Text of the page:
Mesoscopic transport

- Electronic transport properties of graphene/metal dots hybrids

We investigate the effect of the electron correlations generated by an electronic order (superconductivity or magnetism) which can be transferred into the graphene by means of proximity effect. Graphene has indeed been shown to effectively preserve either superconducting or spin-polarized currents injected from contacting electrodes.
The relative inertness of its exposed surface makes the superconducting proximity effect very efficient as the correlated electrons of the superconductor can effectively couple to the π electron cloud of graphene and generate superconducting correlations at distances exceeding several hundreds of nm.
To maintain electron coherence over larger distances (up to the entire graphene layer, which can reach the meter scale) while retaining the unique 2D properties of the graphene sheet, another strategy can be adopted : a large array of metal islands is placed in a non-percolating network on top of the graphene sheet (see figure, top right). The system does not behave as a "metal-graphene-metal" one-dimensional junction anymore but rather as a 2D metal/graphene hybrid material. For that purpose, the array of metal nanodots needs to be deposited with a submicrometer pitch. Such a network can be achieved by self-assembly using the spontaneous dewetting of evaporated metallic thin films (figure, top left).

 

Top left : atomic force micrograph (scan size 1 mm) showing dewetted In islands on graphene. Top right : schematic diagram of a typical graphene/hybrid transistor device, in which the supporting substrate is used as a backgate. Each cluster can be the source of correlated electrons in the surrounding graphene area (symbolized by a red halo). The electronic coupling between metal clusters islands can be tuned by varying the electrostatic voltage applied to a back gate represented by the tuning knob. Bottom left & right : resistance of a graphene transistor, obtained by exfoliation of graphite (left) and by chemical vapor deposition (right) decorated with Sn clusters as a function of the backgate voltage and temperature.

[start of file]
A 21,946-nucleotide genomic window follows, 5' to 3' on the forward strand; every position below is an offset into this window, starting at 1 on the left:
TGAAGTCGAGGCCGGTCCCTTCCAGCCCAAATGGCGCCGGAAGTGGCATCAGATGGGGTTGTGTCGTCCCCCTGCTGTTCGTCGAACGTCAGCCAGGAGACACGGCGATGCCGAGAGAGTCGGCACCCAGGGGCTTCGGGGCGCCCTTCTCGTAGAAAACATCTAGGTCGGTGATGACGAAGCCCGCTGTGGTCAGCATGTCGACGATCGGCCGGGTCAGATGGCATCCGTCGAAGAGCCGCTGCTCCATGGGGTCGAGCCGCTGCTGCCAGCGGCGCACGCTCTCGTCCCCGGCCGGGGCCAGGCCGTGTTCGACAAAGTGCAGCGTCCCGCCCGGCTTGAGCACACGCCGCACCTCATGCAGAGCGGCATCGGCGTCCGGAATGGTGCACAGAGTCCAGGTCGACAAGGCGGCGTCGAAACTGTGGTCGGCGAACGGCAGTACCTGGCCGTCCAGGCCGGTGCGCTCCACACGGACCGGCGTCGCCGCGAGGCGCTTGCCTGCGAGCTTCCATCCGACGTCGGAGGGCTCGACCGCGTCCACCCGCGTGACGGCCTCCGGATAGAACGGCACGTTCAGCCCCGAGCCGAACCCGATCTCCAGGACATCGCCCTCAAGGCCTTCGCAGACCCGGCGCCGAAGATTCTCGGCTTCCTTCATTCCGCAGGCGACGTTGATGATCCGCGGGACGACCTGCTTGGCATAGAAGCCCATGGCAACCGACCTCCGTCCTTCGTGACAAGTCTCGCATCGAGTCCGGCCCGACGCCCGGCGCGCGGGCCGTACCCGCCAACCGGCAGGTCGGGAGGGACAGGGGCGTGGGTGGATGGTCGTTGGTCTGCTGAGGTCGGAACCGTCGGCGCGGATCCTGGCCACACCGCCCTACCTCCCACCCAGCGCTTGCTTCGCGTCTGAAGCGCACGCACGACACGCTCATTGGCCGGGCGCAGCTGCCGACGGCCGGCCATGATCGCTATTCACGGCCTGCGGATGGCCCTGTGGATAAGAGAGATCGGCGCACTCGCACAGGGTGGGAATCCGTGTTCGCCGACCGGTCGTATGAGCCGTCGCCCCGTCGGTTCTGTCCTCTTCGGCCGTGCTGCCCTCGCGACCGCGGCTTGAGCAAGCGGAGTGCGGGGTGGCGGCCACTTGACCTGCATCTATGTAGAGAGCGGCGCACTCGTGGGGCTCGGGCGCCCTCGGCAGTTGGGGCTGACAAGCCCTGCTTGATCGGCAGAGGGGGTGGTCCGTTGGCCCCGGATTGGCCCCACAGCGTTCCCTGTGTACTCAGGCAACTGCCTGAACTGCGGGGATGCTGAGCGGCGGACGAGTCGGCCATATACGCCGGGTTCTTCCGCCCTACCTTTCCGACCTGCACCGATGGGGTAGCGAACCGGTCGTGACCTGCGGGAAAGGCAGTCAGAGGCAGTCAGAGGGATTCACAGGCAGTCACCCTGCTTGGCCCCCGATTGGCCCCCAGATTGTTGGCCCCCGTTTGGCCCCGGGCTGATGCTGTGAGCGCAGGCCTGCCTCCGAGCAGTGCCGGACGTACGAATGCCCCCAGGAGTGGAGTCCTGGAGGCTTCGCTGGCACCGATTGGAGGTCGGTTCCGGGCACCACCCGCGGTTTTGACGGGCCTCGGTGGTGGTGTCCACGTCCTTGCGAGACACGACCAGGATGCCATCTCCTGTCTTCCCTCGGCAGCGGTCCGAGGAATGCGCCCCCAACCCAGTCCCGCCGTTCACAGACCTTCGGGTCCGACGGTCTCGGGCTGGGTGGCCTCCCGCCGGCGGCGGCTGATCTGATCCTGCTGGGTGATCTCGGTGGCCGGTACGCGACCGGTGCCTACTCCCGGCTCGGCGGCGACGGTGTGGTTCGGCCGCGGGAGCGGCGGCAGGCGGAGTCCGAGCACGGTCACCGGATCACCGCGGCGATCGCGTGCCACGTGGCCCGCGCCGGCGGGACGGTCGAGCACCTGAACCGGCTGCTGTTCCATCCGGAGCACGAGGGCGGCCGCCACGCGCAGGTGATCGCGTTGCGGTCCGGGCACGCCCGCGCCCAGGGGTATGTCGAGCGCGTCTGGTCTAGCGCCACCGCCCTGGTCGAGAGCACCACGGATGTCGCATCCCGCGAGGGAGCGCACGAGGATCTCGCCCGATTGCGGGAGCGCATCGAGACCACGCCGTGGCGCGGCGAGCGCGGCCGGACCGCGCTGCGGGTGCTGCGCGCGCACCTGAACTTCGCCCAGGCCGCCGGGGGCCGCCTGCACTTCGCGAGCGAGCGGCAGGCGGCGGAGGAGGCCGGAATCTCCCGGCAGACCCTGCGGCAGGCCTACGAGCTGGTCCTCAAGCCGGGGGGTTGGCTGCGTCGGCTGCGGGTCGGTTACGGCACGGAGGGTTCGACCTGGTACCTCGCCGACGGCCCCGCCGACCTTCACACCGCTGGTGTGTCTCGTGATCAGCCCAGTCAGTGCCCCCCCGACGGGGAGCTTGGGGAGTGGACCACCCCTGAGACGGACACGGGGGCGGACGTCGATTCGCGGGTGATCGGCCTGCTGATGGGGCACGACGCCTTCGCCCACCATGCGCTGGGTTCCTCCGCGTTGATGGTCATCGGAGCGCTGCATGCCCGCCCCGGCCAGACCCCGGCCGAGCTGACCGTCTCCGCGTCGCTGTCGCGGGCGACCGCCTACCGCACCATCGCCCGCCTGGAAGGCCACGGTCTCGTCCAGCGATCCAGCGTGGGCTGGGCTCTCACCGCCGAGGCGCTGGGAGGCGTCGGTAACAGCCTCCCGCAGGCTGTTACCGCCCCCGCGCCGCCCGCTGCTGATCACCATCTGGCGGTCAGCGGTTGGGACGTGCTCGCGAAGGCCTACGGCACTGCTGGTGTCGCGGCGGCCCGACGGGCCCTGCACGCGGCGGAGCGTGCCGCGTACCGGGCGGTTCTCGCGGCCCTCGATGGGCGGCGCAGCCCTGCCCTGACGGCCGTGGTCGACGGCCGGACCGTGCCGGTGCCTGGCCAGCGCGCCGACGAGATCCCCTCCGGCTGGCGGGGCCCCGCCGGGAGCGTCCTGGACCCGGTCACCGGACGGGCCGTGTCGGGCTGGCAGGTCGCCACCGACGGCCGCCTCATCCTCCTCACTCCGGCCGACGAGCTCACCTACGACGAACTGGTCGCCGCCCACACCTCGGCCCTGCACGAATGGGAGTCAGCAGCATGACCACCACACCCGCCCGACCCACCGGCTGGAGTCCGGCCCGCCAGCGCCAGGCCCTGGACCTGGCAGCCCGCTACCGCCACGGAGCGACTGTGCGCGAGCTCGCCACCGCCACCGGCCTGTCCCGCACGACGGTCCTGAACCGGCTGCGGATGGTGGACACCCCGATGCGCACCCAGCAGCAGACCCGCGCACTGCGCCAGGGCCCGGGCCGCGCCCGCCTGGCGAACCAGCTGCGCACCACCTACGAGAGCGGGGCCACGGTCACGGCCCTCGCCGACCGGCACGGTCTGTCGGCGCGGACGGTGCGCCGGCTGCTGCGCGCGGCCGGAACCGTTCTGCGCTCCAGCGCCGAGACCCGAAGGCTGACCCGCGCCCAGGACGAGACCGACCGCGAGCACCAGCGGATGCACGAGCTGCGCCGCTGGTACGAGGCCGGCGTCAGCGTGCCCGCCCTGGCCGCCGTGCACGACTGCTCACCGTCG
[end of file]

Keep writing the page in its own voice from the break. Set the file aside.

In a superconductor-decorated graphene transistor (figure, top right), the transition towards a global superconducting state results from the percolation of local superconductivity induced by the assembly of dots.
Depending on the electronic disorder within the graphene layer, the superconductivity induced in the whole device exhibits different characteristics. In the case of low disorder (exfoliated) graphene, the device shows a transition towards a superconducting state at all gate voltages (see figure, bottom left), typical of a 2D superconductor. If one uses a graphene layer which exhibits significant lattice disorder, the 2D superconducting state cannot be preserved at low charge carrier density (near the charge neutrality point), a regime in which an insulating state sets in (figure, bottom right).
By sweeping the gate voltage, a continuous transition from a superconducting to a truly insulating state can be induced. An intermediate metallic regime is also present at the transition showing sheet resistance of the order of the universal resistance quantum. Such a hybrid system provides the first experimental proof of an electrostatically controlled superconducting-to-insulating transition based on the proximity effect.

 


 
- Edge contact van der Waals heterostructures

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